China's disease control makes big stride in 10 years
China has made significant improvements in containing infectious diseases and has ramped up its disease control capacity in the past decade, the National Health Commission said on Friday.
The incidence rate of 27 contagious diseases deemed the most dangerous in the country dropped from about 239 per 100,000 in 2012 to 193 per 100,000 last year, according to the commission.
Lei Zhenglong, deputy director of the commission's Bureau of Disease Prevention and Control, said that prevalence of intestinal contagious diseases – such as cholera – went down by nearly 68 percent during the period, and that of respiratory infectious diseases – such as measles – fell by over 35 percent.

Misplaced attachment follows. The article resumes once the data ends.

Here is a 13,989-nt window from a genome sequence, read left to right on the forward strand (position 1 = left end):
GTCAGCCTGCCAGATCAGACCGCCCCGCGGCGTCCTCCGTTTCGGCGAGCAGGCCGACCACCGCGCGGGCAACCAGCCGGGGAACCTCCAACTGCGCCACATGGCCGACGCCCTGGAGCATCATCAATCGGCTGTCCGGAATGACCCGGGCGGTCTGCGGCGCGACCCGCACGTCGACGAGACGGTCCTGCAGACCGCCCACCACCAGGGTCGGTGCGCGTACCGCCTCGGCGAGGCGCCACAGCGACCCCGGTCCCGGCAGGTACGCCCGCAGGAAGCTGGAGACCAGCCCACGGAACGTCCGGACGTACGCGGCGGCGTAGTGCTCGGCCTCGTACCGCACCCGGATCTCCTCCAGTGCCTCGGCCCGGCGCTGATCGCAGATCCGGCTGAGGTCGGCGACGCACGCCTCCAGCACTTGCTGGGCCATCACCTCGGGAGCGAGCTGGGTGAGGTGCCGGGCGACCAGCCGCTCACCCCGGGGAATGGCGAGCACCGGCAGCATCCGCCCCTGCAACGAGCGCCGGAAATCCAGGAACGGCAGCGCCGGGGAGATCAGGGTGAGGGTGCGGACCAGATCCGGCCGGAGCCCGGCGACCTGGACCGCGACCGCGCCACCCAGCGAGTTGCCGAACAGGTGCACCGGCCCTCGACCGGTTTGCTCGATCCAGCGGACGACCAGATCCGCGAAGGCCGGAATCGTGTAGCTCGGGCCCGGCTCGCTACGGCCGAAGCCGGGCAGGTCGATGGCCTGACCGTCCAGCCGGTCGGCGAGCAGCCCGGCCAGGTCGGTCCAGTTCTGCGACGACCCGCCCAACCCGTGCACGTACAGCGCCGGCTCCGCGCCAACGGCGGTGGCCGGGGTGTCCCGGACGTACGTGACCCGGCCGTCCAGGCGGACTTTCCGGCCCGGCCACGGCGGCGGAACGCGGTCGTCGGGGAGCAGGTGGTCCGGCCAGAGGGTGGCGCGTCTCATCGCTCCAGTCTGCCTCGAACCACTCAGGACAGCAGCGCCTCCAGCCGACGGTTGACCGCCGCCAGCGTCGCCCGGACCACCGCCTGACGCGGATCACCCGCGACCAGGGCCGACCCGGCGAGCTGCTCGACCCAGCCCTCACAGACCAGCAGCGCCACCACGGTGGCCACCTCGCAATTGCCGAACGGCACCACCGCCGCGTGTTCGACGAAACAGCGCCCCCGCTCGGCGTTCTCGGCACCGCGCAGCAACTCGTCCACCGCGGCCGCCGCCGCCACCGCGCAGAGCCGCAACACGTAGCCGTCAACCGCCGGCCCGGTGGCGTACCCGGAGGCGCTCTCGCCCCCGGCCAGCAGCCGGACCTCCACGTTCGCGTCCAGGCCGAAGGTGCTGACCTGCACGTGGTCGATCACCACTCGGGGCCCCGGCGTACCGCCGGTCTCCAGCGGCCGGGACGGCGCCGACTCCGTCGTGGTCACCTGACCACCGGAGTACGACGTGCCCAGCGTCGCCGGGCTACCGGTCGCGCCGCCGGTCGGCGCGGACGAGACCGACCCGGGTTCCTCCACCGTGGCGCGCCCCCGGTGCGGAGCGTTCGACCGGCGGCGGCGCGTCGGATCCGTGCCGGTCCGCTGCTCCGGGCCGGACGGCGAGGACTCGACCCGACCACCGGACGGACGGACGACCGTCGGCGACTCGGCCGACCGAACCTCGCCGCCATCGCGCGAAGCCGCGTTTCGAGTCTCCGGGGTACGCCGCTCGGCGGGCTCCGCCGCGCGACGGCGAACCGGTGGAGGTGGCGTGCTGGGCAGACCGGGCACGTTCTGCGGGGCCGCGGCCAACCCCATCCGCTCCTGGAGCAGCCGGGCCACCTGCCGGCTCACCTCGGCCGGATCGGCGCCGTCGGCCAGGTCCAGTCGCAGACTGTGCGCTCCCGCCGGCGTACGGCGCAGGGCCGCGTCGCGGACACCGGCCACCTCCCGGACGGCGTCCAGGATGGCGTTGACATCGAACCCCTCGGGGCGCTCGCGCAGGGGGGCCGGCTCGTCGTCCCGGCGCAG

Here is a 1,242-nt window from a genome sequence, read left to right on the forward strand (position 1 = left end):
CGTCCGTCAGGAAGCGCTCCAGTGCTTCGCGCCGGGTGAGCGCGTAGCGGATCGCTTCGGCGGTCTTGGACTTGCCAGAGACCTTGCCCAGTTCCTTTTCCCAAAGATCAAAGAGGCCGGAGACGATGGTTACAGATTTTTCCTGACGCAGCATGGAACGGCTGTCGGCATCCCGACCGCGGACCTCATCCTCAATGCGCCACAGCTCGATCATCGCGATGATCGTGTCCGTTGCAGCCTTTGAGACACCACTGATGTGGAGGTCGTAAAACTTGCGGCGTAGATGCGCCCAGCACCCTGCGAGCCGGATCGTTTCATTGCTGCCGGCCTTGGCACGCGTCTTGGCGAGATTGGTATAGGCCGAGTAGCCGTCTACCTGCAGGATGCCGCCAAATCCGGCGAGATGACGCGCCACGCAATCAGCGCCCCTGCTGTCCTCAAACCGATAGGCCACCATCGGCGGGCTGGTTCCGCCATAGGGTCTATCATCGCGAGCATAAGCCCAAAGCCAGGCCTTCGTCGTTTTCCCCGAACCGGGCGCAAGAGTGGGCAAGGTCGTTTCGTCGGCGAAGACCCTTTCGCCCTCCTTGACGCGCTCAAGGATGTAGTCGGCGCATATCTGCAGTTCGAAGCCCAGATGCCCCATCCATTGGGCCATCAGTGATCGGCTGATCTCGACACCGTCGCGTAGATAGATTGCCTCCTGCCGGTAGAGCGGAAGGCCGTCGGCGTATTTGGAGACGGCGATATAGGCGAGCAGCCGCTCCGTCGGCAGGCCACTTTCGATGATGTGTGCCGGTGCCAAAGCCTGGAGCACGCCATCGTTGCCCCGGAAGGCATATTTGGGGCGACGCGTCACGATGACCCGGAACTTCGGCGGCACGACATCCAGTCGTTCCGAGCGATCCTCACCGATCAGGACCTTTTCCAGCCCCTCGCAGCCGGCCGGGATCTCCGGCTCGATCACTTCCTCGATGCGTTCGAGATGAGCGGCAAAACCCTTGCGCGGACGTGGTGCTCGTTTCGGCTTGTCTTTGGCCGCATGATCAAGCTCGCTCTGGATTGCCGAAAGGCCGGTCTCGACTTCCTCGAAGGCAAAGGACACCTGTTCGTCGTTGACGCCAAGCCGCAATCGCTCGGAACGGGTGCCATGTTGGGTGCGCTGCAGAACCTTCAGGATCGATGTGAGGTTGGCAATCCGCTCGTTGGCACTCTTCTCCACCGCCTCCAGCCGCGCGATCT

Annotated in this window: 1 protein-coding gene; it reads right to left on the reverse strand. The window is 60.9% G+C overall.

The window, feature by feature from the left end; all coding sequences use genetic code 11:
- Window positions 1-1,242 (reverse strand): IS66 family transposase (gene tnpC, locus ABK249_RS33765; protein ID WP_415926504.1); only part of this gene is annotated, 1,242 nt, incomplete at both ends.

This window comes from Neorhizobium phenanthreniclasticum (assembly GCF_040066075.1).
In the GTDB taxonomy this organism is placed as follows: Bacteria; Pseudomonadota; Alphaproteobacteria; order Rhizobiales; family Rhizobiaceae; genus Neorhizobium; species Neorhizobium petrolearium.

Last year, China was certified malaria-free by the World Health Organization – the 14th country around the globe to win the designation.
Meanwhile, the national immunization program now includes 15 vaccines offered to infants and children for free, according to the commission. The coverage rate of these vaccines among target groups has been maintained above 90 percent, said the commission.
Lei added that since 2012, especially in the past three years facing the COVID-19 epidemic, the promptness and accuracy of the country's disease monitoring system, its laboratory testing level and epidemiological investigation ability have all increased significantly.